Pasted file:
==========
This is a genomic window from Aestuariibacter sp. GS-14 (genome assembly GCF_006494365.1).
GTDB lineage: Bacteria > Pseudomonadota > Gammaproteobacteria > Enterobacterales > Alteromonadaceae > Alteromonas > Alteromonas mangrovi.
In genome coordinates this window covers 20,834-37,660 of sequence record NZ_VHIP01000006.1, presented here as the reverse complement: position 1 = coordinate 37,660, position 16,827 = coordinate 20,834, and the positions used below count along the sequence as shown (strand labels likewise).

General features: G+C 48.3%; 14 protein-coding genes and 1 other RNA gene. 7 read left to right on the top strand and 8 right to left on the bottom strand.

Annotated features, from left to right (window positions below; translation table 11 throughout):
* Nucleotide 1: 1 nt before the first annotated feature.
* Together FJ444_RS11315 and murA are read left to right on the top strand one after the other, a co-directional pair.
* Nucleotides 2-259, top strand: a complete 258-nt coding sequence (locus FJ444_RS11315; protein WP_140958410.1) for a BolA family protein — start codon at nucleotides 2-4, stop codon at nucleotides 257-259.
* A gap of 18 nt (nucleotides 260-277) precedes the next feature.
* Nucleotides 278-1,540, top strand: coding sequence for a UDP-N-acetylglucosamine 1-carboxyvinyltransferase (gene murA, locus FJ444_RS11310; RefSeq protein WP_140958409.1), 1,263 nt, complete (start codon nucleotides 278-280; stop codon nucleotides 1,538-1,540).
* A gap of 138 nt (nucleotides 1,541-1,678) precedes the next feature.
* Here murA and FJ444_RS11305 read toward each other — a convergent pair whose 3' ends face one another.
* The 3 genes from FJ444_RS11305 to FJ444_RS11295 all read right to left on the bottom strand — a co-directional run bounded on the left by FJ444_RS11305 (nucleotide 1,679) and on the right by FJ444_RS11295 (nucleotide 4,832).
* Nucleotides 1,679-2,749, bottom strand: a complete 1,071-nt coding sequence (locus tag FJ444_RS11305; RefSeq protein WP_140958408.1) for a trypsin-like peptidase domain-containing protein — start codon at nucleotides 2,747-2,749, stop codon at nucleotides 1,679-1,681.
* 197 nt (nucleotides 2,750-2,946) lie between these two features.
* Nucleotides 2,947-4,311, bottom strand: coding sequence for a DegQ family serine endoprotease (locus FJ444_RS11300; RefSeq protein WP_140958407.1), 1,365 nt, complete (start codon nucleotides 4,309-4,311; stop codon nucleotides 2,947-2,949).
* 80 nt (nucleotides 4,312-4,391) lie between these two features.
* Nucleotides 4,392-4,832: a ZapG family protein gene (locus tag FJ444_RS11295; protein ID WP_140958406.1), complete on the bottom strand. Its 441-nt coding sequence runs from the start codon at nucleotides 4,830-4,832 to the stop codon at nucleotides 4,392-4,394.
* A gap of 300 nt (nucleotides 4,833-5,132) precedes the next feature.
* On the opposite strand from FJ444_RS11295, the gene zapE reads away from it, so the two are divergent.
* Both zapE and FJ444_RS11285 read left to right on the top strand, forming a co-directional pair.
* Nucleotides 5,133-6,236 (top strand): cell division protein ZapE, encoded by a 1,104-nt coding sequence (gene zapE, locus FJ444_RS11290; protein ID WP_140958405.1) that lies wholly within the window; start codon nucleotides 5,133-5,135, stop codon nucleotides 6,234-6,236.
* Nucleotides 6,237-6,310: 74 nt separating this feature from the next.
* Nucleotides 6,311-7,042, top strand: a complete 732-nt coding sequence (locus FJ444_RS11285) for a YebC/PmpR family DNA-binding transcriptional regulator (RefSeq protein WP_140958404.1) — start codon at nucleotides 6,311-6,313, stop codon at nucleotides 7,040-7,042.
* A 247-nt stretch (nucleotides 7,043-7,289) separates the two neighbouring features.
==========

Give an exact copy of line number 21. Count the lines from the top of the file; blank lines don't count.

* Both zapE and FJ444_RS11285 read left to right on the top strand, forming a co-directional pair.